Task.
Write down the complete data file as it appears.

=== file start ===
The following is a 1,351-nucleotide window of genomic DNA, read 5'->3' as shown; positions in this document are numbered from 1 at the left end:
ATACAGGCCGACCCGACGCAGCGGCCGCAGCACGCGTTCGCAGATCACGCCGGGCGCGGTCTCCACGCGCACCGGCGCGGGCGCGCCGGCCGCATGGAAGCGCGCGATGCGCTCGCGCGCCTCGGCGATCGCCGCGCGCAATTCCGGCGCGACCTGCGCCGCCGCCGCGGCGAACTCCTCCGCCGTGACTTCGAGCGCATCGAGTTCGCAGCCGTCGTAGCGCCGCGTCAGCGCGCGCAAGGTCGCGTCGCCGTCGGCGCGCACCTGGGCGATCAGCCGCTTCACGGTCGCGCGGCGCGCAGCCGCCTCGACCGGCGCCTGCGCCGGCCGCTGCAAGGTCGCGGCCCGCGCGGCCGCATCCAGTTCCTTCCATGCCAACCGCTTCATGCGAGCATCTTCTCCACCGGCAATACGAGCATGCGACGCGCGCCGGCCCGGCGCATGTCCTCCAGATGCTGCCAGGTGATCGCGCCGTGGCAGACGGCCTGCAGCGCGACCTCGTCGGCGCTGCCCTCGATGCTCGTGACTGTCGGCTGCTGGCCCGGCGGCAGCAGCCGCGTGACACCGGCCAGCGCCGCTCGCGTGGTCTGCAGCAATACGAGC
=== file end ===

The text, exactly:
The following is a 1,351-nucleotide window of genomic DNA, read 5'->3' as shown; positions in this document are numbered from 1 at the left end:
ATACAGGCCGACCCGACGCAGCGGCCGCAGCACGCGTTCGCAGATCACGCCGGGCGCGGTCTCCACGCGCACCGGCGCGGGCGCGCCGGCCGCATGGAAGCGCGCGATGCGCTCGCGCGCCTCGGCGATCGCCGCGCGCAATTCCGGCGCGACCTGCGCCGCCGCCGCGGCGAACTCCTCCGCCGTGACTTCGAGCGCATCGAGTTCGCAGCCGTCGTAGCGCCGCGTCAGCGCGCGCAAGGTCGCGTCGCCGTCGGCGCGCACCTGGGCGATCAGCCGCTTCACGGTCGCGCGGCGCGCAGCCGCCTCGACCGGCGCCTGCGCCGGCCGCTGCAAGGTCGCGGCCCGCGCGGCCGCATCCAGTTCCTTCCATGCCAACCGCTTCATGCGAGCATCTTCTCCACCGGCAATACGAGCATGCGACGCGCGCCGGCCCGGCGCATGTCCTCCAGATGCTGCCAGGTGATCGCGCCGTGGCAGACGGCCTGCAGCGCGACCTCGTCGGCGCTGCCCTCGATGCTCGTGACTGTCGGCTGCTGGCCCGGCGGCAGCAGCCGCGTGACACCGGCCAGCGCCGCTCGCGTGGTCTGCAGCAATACGAGC